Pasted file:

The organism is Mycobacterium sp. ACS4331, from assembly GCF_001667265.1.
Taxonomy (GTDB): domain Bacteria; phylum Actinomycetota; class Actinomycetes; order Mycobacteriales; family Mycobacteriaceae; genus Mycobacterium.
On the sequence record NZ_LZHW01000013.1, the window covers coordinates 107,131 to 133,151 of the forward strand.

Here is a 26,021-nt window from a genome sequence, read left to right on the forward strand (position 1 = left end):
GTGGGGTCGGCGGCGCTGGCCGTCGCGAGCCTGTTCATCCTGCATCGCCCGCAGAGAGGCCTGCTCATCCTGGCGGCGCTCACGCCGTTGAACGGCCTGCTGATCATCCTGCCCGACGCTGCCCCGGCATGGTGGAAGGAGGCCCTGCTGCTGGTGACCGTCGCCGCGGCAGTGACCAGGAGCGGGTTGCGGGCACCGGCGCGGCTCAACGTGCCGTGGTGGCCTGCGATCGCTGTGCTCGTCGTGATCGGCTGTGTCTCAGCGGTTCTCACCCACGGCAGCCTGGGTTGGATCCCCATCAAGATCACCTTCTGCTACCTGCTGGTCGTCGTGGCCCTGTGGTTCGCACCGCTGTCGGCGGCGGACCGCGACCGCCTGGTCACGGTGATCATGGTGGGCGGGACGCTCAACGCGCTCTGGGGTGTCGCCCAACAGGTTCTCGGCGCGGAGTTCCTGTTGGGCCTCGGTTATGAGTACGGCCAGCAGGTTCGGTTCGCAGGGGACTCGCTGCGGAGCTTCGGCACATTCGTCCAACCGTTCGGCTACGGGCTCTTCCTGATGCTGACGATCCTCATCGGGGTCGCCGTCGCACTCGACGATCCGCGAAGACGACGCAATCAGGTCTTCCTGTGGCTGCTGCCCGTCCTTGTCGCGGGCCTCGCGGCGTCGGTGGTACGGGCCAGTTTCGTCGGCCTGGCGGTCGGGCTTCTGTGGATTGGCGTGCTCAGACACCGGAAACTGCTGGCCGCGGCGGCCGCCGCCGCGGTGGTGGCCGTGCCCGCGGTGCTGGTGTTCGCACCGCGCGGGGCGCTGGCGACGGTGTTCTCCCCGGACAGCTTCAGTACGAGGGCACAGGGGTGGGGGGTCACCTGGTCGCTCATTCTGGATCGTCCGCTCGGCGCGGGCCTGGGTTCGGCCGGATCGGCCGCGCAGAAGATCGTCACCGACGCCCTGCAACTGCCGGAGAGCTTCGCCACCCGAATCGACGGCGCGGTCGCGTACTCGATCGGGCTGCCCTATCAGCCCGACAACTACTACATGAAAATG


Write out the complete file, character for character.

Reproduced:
The organism is Mycobacterium sp. ACS4331, from assembly GCF_001667265.1.
Taxonomy (GTDB): domain Bacteria; phylum Actinomycetota; class Actinomycetes; order Mycobacteriales; family Mycobacteriaceae; genus Mycobacterium.
On the sequence record NZ_LZHW01000013.1, the window covers coordinates 107,131 to 133,151 of the forward strand.

Here is a 26,021-nt window from a genome sequence, read left to right on the forward strand (position 1 = left end):
GTGGGGTCGGCGGCGCTGGCCGTCGCGAGCCTGTTCATCCTGCATCGCCCGCAGAGAGGCCTGCTCATCCTGGCGGCGCTCACGCCGTTGAACGGCCTGCTGATCATCCTGCCCGACGCTGCCCCGGCATGGTGGAAGGAGGCCCTGCTGCTGGTGACCGTCGCCGCGGCAGTGACCAGGAGCGGGTTGCGGGCACCGGCGCGGCTCAACGTGCCGTGGTGGCCTGCGATCGCTGTGCTCGTCGTGATCGGCTGTGTCTCAGCGGTTCTCACCCACGGCAGCCTGGGTTGGATCCCCATCAAGATCACCTTCTGCTACCTGCTGGTCGTCGTGGCCCTGTGGTTCGCACCGCTGTCGGCGGCGGACCGCGACCGCCTGGTCACGGTGATCATGGTGGGCGGGACGCTCAACGCGCTCTGGGGTGTCGCCCAACAGGTTCTCGGCGCGGAGTTCCTGTTGGGCCTCGGTTATGAGTACGGCCAGCAGGTTCGGTTCGCAGGGGACTCGCTGCGGAGCTTCGGCACATTCGTCCAACCGTTCGGCTACGGGCTCTTCCTGATGCTGACGATCCTCATCGGGGTCGCCGTCGCACTCGACGATCCGCGAAGACGACGCAATCAGGTCTTCCTGTGGCTGCTGCCCGTCCTTGTCGCGGGCCTCGCGGCGTCGGTGGTACGGGCCAGTTTCGTCGGCCTGGCGGTCGGGCTTCTGTGGATTGGCGTGCTCAGACACCGGAAACTGCTGGCCGCGGCGGCCGCCGCCGCGGTGGTGGCCGTGCCCGCGGTGCTGGTGTTCGCACCGCGCGGGGCGCTGGCGACGGTGTTCTCCCCGGACAGCTTCAGTACGAGGGCACAGGGGTGGGGGGTCACCTGGTCGCTCATTCTGGATCGTCCGCTCGGCGCGGGCCTGGGTTCGGCCGGATCGGCCGCGCAGAAGATCGTCACCGACGCCCTGCAACTGCCGGAGAGCTTCGCCACCCGAATCGACGGCGCGGTCGCGTACTCGATCGGGCTGCCCTATCAGCCCGACAACTACTACATGAAAATG